Individual antibiotics with the highest efficacy rates included chloramphenicol (83%), ceftiofur (79%), amikacin (77%), neomycin (76%), and gentamicin (74%). When considering commercially available formulations, the best option remains triple antibiotic (neomycin-polymxin B-bacitracin) with 77% efficacy, consistent with general guidelines to use this medication for prophylactic use in non-infected ulcers (4, 5, 13, 27), followed by gentamicin (4, 13). Other options for empirical monotherapy include chloramphenicol, ceftiofur, and amikacin (≥77% efficacy), however chloramphenicol and amikacin require compounding in the US, while ceftiofur is only marketed for horses and production animals as an injectable formulation for parenteral use, with proven clinical efficacy for cattle with infectious bovine keratoconjunctivitis (28). Chloramphenicol and ceftiofur were highly effective against Streptococcus and Staphylococcus species (≥88%), but their efficacy against Pseudomonas was limited (20%). Preferred antibiotics for Pseudomonas species included ciprofloxacin (95%) and aminoglycosides (amikacin, gentamicin, neomycin) with ≥93% efficacy. It is important to note that another 2nd-generation fluoroquinolone (ofloxacin) had relatively limited efficacy against Pseudomonas species in the present study (45%), consistent with the trend described in some veterinary and human studies (29, 30). As expected, the MIC50 and MIC90 values for Pseudomonas sp. and cephalosporins (cefazolin and ceftiofur) were higher than MIC values detected for Staphylococcus and Streptococcus species; further, MIC50 and MIC90 values for Streptococcus sp. and aminoglycosides (amikacin, gentamicin, neomycin, and tobramycin) were higher than MIC values identified for Staphylococcus or Pseudomonas isolates, as recently described in canine and equine patients (31).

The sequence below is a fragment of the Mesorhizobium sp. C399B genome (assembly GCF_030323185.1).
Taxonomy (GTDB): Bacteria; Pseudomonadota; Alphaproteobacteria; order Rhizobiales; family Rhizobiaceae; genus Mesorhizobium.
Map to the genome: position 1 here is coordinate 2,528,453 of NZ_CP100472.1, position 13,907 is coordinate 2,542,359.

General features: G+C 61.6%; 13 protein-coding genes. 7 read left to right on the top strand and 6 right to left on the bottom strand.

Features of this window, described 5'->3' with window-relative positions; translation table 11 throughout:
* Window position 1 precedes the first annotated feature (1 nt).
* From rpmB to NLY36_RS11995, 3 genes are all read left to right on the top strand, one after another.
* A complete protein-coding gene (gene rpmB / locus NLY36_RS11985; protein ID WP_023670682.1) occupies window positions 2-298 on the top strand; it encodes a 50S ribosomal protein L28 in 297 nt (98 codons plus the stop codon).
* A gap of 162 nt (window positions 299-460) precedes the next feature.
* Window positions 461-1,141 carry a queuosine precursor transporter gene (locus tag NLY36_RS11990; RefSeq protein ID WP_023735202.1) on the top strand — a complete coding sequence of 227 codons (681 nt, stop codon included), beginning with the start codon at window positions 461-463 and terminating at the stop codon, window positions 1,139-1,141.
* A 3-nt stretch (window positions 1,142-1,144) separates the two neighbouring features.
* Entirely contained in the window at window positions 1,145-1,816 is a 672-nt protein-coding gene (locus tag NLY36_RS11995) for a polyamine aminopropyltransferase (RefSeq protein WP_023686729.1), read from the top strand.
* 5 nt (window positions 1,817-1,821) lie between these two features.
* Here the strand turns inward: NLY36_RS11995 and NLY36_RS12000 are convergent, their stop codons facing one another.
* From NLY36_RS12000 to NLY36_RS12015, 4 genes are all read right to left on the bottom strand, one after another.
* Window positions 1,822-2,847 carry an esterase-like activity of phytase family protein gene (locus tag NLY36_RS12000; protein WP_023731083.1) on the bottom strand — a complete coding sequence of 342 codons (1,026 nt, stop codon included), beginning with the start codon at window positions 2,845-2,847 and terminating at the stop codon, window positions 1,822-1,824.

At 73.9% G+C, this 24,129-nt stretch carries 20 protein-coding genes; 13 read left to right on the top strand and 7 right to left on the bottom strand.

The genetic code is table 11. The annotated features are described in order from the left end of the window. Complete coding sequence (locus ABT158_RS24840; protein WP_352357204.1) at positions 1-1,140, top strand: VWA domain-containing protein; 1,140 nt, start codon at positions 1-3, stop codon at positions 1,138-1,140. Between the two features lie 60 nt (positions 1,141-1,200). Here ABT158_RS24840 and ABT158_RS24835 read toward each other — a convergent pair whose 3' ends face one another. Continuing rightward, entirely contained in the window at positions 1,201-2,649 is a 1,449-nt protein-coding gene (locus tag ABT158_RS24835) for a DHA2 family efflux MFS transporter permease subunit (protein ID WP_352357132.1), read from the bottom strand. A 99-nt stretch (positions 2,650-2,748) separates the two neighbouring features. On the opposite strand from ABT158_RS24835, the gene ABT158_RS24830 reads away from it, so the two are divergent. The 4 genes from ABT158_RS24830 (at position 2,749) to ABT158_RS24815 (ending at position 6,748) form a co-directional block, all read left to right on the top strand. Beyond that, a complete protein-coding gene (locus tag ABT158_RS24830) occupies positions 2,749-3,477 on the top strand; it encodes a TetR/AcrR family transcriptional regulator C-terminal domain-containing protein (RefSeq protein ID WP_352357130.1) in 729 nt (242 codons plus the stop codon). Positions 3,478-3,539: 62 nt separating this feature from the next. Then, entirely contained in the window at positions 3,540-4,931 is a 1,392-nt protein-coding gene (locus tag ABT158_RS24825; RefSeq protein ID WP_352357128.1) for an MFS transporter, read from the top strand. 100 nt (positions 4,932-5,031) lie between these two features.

Combination antibiotic therapies are routinely used in practice to provide broad-spectrum coverage for suspected infected corneal ulcers (12–15), yet the efficacy of combined therapy is not addressed in previous bacteriological studies. A strong combination therapy highlighted in the present study is chloramphenicol (Staphylococcus, Streptococcus, Corynebacterium, and “others” coverage) and ciprofloxacin (Pseudomonas coverage), two drugs with good penetration into corneal tissues (32) and excellent efficacy against common bacterial isolates in dogs when used together (97%). Other strong combinations include chloramphenicol-amikacin (98%), chloramphenicol-tobramycin (97%), amikacin-ceftiofur (97%), chloramphenicol-gentamicin (96%), and ciprofloxacin-gentamicin (96%). Importantly, adjustments to combination therapies should be considered when culture and sensitivity results are obtained, avoiding the unnecessary use of antibiotics, and reducing ocular surface toxicity from excessive use of preservative-containing ophthalmic solutions.